Difference between revisions of "Adjunct"

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(from Utrecht Lexicon of Linguistics)
 
 
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'''Adjunct''' is a constituent in an [[adjoin]]ed position.  
 
'''Adjunct''' is a constituent in an [[adjoin]]ed position.  
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:::*"Adjuncts (of place, time, manner, reason, etc....) are optional, or structurally dispensable, constituents of the sentence: they may be removed without affecting the remainder of the sentence." (Lyons 1968:334)
  
===Example===
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===Examples===
 
In [<sub>X</sub> Y [<sub>X</sub> ...]] Y is ''Chomsky -[[adjoin]]ed'' to X.  
 
In [<sub>X</sub> Y [<sub>X</sub> ...]] Y is ''Chomsky -[[adjoin]]ed'' to X.  
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(i) ''John killed Bill in Central Park on Sunday.''
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(ii) ''John killed Bill in Central Park.''
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(iii) ''John killed Bill.''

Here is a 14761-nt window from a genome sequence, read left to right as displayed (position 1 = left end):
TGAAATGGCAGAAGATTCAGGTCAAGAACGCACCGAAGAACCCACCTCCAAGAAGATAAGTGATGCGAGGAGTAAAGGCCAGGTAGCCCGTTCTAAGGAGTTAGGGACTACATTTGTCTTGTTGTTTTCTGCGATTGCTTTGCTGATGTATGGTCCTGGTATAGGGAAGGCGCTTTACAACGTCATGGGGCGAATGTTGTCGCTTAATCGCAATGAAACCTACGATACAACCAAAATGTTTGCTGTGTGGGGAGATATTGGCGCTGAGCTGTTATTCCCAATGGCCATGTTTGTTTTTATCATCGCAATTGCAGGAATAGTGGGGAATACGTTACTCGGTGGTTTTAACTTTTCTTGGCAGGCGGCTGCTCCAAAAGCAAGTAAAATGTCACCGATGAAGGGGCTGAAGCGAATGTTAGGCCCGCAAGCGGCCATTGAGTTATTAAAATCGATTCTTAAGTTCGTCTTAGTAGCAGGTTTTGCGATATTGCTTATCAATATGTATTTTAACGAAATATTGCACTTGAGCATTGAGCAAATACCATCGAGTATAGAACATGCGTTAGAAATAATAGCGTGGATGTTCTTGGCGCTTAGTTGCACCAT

===Comment===
 
===Comment===
 
Usually the term 'adjunct' refers to base-generated adjuncts only.  
 
Usually the term 'adjunct' refers to base-generated adjuncts only.  
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===Other languages===
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German [[Adjunktion]] Chinese [[附加语]]
  
 
===Link===
 
===Link===
 
[http://www2.let.uu.nl/UiL-OTS/Lexicon/zoek.pl?lemma=Adjunct&lemmacode=987 Utrecht Lexicon of Linguistics]  
 
[http://www2.let.uu.nl/UiL-OTS/Lexicon/zoek.pl?lemma=Adjunct&lemmacode=987 Utrecht Lexicon of Linguistics]  
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===Reference===
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{{: Lyons 1968}}
  
 
{{dc}}
 
{{dc}}
 
[[Category:Syntax]]
 
[[Category:Syntax]]

Latest revision as of 22:17, 22 June 2008

Adjunct is a constituent in an adjoined position.

  • "Adjuncts (of place, time, manner, reason, etc....) are optional, or structurally dispensable, constituents of the sentence: they may be removed without affecting the remainder of the sentence." (Lyons 1968:334)

Examples

In [X Y [X ...]] Y is Chomsky -adjoined to X.

(i) John killed Bill in Central Park on Sunday.

(ii) John killed Bill in Central Park.

(iii) John killed Bill.

Comment

Usually the term 'adjunct' refers to base-generated adjuncts only.

Other languages

German Adjunktion Chinese 附加语

Link

Utrecht Lexicon of Linguistics

Reference

Lyons, John. 1968. Introduction to Theoretical Linguistics. Cambridge: Cambridge University Press.